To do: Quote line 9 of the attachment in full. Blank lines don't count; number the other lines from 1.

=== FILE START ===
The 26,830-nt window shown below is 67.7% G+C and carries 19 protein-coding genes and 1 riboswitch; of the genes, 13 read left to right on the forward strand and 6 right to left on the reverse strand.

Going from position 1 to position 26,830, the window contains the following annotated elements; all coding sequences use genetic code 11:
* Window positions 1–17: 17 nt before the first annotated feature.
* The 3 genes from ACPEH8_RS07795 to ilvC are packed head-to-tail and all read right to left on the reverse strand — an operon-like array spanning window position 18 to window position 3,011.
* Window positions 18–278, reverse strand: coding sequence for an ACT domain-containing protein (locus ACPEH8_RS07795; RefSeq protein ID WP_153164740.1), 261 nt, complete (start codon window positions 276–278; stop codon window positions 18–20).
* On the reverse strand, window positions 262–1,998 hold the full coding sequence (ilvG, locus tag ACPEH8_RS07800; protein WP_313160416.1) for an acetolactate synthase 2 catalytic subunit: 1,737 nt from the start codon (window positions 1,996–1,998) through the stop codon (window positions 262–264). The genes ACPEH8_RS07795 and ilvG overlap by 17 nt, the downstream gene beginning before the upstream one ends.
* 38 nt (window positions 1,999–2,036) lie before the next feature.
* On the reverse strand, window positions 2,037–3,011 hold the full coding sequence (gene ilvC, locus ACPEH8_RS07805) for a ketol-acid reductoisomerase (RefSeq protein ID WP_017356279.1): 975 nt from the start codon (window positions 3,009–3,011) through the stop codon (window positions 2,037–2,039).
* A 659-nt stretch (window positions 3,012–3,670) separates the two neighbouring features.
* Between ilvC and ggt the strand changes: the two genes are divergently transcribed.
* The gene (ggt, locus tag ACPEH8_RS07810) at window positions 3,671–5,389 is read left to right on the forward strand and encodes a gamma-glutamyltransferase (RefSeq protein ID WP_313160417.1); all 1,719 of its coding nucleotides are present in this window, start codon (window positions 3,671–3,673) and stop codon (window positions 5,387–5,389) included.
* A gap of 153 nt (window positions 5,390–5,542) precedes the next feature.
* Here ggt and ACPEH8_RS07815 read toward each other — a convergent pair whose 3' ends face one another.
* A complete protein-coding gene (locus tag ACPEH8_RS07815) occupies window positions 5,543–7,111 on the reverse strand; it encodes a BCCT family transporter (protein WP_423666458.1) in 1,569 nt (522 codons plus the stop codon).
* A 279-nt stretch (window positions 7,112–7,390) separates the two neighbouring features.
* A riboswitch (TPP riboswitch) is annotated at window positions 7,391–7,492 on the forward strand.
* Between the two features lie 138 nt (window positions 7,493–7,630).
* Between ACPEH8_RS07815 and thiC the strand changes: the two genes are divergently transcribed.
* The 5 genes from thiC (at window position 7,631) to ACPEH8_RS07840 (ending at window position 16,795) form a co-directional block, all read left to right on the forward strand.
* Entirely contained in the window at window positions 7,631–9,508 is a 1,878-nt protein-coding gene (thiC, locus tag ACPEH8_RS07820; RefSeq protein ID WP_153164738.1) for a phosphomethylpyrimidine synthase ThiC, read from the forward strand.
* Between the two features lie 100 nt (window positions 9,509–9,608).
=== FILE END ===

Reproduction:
* A 659-nt stretch (window positions 3,012–3,670) separates the two neighbouring features.